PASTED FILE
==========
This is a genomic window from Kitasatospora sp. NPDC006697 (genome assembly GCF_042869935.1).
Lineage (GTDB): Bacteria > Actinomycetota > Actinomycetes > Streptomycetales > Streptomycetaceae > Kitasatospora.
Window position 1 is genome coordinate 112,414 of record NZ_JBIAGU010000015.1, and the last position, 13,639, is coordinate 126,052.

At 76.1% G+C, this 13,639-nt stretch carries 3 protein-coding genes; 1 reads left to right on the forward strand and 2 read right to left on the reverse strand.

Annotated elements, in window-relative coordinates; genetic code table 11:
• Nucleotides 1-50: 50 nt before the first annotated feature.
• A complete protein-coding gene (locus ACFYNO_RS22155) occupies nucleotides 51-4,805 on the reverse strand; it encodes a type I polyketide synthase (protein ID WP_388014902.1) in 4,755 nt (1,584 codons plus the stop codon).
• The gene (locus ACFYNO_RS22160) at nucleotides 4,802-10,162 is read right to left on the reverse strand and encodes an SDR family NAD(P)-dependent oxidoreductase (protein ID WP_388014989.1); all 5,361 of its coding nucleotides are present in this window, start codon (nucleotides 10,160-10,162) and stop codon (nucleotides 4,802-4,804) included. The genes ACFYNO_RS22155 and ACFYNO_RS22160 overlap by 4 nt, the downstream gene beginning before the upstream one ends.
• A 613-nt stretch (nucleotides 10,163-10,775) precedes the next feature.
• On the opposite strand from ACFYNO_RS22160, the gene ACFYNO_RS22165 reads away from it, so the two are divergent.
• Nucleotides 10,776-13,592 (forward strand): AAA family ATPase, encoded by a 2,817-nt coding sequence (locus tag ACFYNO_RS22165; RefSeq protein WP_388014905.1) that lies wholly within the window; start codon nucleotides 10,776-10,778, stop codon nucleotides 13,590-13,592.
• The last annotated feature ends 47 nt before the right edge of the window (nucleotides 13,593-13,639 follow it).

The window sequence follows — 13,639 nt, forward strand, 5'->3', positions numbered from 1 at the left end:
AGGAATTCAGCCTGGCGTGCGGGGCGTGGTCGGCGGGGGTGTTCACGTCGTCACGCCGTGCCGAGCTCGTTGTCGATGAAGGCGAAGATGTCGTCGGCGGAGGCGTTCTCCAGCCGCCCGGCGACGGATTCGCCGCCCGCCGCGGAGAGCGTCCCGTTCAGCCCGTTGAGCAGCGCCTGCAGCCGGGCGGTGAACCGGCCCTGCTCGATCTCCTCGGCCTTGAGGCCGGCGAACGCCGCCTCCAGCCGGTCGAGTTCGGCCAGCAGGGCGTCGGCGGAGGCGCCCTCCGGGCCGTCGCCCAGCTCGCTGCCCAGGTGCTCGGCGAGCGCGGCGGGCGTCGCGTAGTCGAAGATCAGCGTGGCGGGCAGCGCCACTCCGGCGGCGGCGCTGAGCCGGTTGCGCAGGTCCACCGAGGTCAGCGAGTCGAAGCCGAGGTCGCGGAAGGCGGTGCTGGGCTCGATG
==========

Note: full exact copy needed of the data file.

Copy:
This is a genomic window from Kitasatospora sp. NPDC006697 (genome assembly GCF_042869935.1).
Lineage (GTDB): Bacteria > Actinomycetota > Actinomycetes > Streptomycetales > Streptomycetaceae > Kitasatospora.
Window position 1 is genome coordinate 112,414 of record NZ_JBIAGU010000015.1, and the last position, 13,639, is coordinate 126,052.

At 76.1% G+C, this 13,639-nt stretch carries 3 protein-coding genes; 1 reads left to right on the forward strand and 2 read right to left on the reverse strand.

Annotated elements, in window-relative coordinates; genetic code table 11:
• Nucleotides 1-50: 50 nt before the first annotated feature.
• A complete protein-coding gene (locus ACFYNO_RS22155) occupies nucleotides 51-4,805 on the reverse strand; it encodes a type I polyketide synthase (protein ID WP_388014902.1) in 4,755 nt (1,584 codons plus the stop codon).
• The gene (locus ACFYNO_RS22160) at nucleotides 4,802-10,162 is read right to left on the reverse strand and encodes an SDR family NAD(P)-dependent oxidoreductase (protein ID WP_388014989.1); all 5,361 of its coding nucleotides are present in this window, start codon (nucleotides 10,160-10,162) and stop codon (nucleotides 4,802-4,804) included. The genes ACFYNO_RS22155 and ACFYNO_RS22160 overlap by 4 nt, the downstream gene beginning before the upstream one ends.
• A 613-nt stretch (nucleotides 10,163-10,775) precedes the next feature.
• On the opposite strand from ACFYNO_RS22160, the gene ACFYNO_RS22165 reads away from it, so the two are divergent.
• Nucleotides 10,776-13,592 (forward strand): AAA family ATPase, encoded by a 2,817-nt coding sequence (locus tag ACFYNO_RS22165; RefSeq protein WP_388014905.1) that lies wholly within the window; start codon nucleotides 10,776-10,778, stop codon nucleotides 13,590-13,592.
• The last annotated feature ends 47 nt before the right edge of the window (nucleotides 13,593-13,639 follow it).

The window sequence follows — 13,639 nt, forward strand, 5'->3', positions numbered from 1 at the left end:
AGGAATTCAGCCTGGCGTGCGGGGCGTGGTCGGCGGGGGTGTTCACGTCGTCACGCCGTGCCGAGCTCGTTGTCGATGAAGGCGAAGATGTCGTCGGCGGAGGCGTTCTCCAGCCGCCCGGCGACGGATTCGCCGCCCGCCGCGGAGAGCGTCCCGTTCAGCCCGTTGAGCAGCGCCTGCAGCCGGGCGGTGAACCGGCCCTGCTCGATCTCCTCGGCCTTGAGGCCGGCGAACGCCGCCTCCAGCCGGTCGAGTTCGGCCAGCAGGGCGTCGGCGGAGGCGCCCTCCGGGCCGTCGCCCAGCTCGCTGCCCAGGTGCTCGGCGAGCGCGGCGGGCGTCGCGTAGTCGAAGATCAGCGTGGCGGGCAGCGCCACTCCGGCGGCGGCGCTGAGCCGGTTGCGCAGGTCCACCGAGGTCAGCGAGTCGAAGCCGAGGTCGCGGAAGGCGGTGCTGGGCTCGATG